Sand Point Residents Weigh In on Wild Cattle Removal
Wednesday, January 29 2014
On January 15, the U.S. Fish and Wildlife Service held an open house in Sand Point as part of a public process to address unauthorized wild cattle herds. The animals are on two islands owned by the Alaska Maritime National Wildlife Refuge.
Refuge manager Steve Delehanty said the biologists were visiting Sand Point "just to learn, really."
"To learn what the perspectives are of the people who live right here in Sand Point and are closer to the issue and know a lot about it," Delehanty said. "We haven't made any decision about what we're doing [with] these two islands. They're called Chirikof and Wosnesenski."
Wosnesenski Island is about 35 air miles from Sand Point and has a long history with local residents. David Osterback, owner of the Wosnesenski herd and president of the Qagan Tayagungin tribe, said his family settled on the island in the late 1800s.
Osterback said his grandfather brought the cattle there in the 1930s -- and did it lawfully.
"My grandfather, my dad and myself paid a grazing lease for years and years and years until we were told that we didn't have to anymore, and that they would notify us again whenever they decided who was going to own the land, and who we had to pay to lease to," Osterback said.
FWS biologist Steve Ebbert said he's heard public concerns he about the impact of wild cattle on the islands’ environment, salmon streams and even archaeological sites.
"We've heard from archaeologists who've said, 'You are not protecting the archaeological resources -- a finite resource on the island. Their vegetation is gone, the sites are blowing away, they're disappearing in the sea, and you're not fulfilling your responsibilities,'" Ebbert said.
This is not the first time the Fish & Wildlife Service has dealt with wild cattle in the eastern Aleutians. In 1985, the Fish and Wildlife Service removed all cattle from Simeonof, Chernabura and Caton islands.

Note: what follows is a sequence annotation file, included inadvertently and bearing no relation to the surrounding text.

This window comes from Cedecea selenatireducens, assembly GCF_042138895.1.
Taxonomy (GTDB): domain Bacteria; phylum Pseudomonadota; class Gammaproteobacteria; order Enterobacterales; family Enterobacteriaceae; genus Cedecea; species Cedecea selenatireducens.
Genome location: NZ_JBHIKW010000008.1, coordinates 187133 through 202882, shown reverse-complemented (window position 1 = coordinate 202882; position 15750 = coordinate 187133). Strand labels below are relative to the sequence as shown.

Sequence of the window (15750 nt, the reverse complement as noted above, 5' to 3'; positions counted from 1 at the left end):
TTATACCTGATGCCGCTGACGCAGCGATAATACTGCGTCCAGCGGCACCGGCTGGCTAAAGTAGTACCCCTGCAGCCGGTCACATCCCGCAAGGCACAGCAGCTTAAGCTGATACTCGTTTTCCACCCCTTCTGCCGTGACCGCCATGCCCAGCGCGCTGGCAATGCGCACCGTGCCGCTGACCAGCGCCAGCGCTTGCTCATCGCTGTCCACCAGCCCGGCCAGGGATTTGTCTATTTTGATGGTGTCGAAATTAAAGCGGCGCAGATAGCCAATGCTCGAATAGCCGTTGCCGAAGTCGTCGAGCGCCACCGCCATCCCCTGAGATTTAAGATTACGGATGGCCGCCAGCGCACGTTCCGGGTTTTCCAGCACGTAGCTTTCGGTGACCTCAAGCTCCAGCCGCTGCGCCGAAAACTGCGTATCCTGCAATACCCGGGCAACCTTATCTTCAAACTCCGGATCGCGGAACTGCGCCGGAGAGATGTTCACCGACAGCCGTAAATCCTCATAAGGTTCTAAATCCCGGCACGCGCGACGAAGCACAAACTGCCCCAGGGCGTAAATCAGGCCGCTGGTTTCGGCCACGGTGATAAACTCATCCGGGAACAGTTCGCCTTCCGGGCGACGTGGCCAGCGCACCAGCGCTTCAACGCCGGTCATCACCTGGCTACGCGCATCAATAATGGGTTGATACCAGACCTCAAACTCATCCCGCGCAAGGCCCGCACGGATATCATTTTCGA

About 150 cattle were shot and killed on Simeonof Island between 1985 and 1986. But Ebbert said that ten animals were simply relocated.
"One Fish and Wildlife Service [member] and one helicopter went to help move those cattle to Unga [Island] for the Shumagin Corporation," Ebbert said.
Residents at the open house said they wanted to see the herds continue to be locally managed. The ten cattle moved from Simeonof to Unga Island are now about 100 head. They're managed by the Unga Corporation. The bison herd of about 120 head on Popof Island are managed by the Shumagin Corporation.
Tiffany Jackson is the executive director of the Qagan Tayagungin tribe. She said the cattle are important for subsistence users, and shouldn't be destroyed.
"Local people have demonstrated the ability to successfully manage grazing animals on these islands and have the bird populations flourish," Jackson said. "It meets a number of your priorities. I don't know where subsistence lies in that list; wildlife seems to be above that. But we've been able to [meet] that here."
This scoping process is the start of a journey to develop environmental assessments or impact statements. Those will guide the refuge in resolving the cattle issue. The Fish and Wildlife Service held open houses in Homer and Kodiak as well.
They're taking public comments on the cattle issue through Friday, January 31.